So many new pictures to show… where to start… I know, with my superstar, Apocalipse, turning three in two months time. Now, let me be clear, I am not a fan of lounge work with young horses, or with any horses, for that matter, but it can be useful.
As young as he is, he is not supposed to do too much work at all, but he is old enough to be trained a little, mostly to learn signals and correct responses. I work with him five, ten min tops, asking him only to walk forward, walk past me, or trot past me. No pulling on the rope, he must respect a light touch. No stopping at random, he must continue until I stop him. No backing off, when I am telling him to go around me. Simple, easy to understand signals, and yet, quite challenging for a young man who has never submitted to anyone, ever before.
Apocalipse has been the king of the pasture since he was born on July the 18th 2010. Every one adored him then, everyone obeys him now. No one has ever said no to him, except for me, and his mother, who sadly died in 2011.
So here we are. Now, if I must be critical, I want him to relax much more, lower his head and use his back, instead of becoming flat, but that is the next step. First off, just respecting my signals is what I am prepared to settle for right now.
Here he is, saying no, backing off, testing if he can get away with it.
Now, a lot of people turn to face the horse when something like that happens, and to apply pressure on the hindquarters of the horse. The way I work, is with simple signals, using the horses own body language. When I want him to walk, I point to his shoulder, (here using the whip, not to hit, but to point, to extend my arm if he avoids me,) when I want him to walk past me, I turn and face my body in the direction I want him to go, showing him a clear way out.
It is very important to always show the horse a way out. If I want to pressure him, by pointing to his shoulder, and believe me, that is pressure, I must show him how to escape the pressure. All horses want to avoid pressure at all times. It is that simple.
So, when he backs off, I keep facing in the direction I want him to go, holding out my left arm, showing him an opening. With my right hand, I keep pressuring him until I get a response I can accept.
This is basic horsemanship. The horse knows what I am asking, he understand it easily, because that is how the horses move each other around. If you start trying to force the horse forward by striking at its hindquarters with the whip, like most people do, it will turn to face you. It is the polite thing to do, when someone is biting your ass. Turn to face them. Protect yourself.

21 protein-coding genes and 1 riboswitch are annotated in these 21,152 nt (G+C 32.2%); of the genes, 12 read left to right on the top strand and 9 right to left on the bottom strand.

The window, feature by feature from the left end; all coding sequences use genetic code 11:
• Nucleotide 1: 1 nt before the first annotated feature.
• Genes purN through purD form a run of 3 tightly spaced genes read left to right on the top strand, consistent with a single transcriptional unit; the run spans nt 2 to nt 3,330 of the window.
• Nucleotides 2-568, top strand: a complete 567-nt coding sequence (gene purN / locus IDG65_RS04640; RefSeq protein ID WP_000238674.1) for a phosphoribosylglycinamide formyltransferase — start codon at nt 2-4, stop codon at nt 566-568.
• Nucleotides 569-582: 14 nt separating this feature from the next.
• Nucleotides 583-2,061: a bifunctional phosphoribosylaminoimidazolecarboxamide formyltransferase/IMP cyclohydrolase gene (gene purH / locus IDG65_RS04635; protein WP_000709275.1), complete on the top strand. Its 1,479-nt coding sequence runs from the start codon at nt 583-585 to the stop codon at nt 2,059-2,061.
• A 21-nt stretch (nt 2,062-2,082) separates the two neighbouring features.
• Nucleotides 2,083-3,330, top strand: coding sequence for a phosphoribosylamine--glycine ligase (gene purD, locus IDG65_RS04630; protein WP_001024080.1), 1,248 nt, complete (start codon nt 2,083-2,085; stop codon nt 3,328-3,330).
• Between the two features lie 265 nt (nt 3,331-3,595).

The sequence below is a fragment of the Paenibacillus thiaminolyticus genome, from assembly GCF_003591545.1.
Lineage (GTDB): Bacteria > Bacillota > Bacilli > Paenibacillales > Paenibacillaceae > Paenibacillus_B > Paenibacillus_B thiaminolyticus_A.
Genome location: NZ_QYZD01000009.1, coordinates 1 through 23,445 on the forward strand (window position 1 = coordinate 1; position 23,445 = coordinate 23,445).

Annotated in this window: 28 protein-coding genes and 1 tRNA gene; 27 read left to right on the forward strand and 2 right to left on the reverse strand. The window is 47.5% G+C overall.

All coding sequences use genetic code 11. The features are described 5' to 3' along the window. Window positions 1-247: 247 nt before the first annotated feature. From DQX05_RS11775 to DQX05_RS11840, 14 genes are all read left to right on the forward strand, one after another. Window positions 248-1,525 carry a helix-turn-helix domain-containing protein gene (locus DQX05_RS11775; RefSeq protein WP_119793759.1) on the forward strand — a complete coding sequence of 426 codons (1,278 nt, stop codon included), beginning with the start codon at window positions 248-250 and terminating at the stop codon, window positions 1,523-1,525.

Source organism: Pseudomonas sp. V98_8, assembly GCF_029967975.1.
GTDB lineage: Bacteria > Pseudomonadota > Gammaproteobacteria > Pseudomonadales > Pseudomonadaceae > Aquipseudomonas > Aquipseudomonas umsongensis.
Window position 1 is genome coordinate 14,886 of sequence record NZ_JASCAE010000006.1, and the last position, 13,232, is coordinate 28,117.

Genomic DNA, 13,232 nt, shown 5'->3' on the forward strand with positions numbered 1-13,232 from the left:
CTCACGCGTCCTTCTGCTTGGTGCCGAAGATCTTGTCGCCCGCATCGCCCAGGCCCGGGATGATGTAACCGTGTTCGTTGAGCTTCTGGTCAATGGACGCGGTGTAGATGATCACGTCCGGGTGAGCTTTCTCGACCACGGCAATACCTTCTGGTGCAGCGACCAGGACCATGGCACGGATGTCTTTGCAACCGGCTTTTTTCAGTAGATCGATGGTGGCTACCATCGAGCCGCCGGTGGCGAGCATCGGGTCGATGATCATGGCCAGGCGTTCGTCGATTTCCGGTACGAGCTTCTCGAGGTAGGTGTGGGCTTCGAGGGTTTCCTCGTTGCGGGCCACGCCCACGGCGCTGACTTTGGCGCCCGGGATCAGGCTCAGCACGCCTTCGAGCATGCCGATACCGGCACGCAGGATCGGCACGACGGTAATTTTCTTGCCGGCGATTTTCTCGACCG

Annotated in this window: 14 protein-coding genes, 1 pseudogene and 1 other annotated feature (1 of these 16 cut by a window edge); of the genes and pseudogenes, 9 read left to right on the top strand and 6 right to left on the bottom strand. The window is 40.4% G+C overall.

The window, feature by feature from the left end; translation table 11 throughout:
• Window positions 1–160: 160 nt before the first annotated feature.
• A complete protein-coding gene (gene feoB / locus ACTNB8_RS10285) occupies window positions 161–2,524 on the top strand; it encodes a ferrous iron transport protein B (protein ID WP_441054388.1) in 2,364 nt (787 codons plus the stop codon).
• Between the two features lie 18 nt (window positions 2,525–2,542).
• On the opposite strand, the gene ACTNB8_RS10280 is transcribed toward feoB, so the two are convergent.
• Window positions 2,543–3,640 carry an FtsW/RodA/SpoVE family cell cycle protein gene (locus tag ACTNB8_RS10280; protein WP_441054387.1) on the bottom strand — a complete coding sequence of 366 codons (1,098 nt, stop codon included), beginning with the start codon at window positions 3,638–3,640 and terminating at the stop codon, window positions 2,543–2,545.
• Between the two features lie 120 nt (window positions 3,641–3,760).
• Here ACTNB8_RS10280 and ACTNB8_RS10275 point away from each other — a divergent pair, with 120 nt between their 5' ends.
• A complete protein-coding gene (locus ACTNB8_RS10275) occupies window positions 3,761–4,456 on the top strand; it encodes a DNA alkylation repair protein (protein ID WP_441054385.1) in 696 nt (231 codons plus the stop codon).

As you can see, at first, Apocalipse tries to ignore me and keep on backing off. I don’t play along. This training is about me asking him to do something, not about him making me do something. So, very simply, I just keep asking him to walk past me, until he does. It doesn’t matter if he jumps forward, or overreacts, as long as I get a response I can accept in the end. As soon as he does respond correctly, or somewhere near it, I back off, and release the pressure. (Again, speaking of pressure, I don’t touch him. With a young, unspoiled, sensitive horse, you shouldn’t have to.)
And here we are, my gorgeous young man, relaxing, lowering his head, doing just what I really wanted in a very short amount of time.
Needless to say, I am so in love with this horse, you will have to excuse me. So beautiful, so perfect, so clever, so… Okay I will stop now. But oh my, look at him!
And no, I am not riding him this year, like it is custom. He is not grown up yet, not even close. His body is still growing, which is why it is very important to not train him for long, in a small circle, because it will strain his unfinished skeleton. It’s a matter of balance, with young horses, and of knowing when to stop asking for more.
So, that’s it for now, I guess the other pictures will have to wait, or this is going to be a very long post.